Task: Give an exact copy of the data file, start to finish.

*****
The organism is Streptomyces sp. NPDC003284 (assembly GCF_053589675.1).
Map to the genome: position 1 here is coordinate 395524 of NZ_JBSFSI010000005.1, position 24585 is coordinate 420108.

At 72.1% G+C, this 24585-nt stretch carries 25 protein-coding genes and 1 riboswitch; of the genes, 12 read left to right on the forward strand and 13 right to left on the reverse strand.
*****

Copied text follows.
The organism is Streptomyces sp. NPDC003284 (assembly GCF_053589675.1).
Map to the genome: position 1 here is coordinate 395524 of NZ_JBSFSI010000005.1, position 24585 is coordinate 420108.

At 72.1% G+C, this 24585-nt stretch carries 25 protein-coding genes and 1 riboswitch; of the genes, 12 read left to right on the forward strand and 13 right to left on the reverse strand.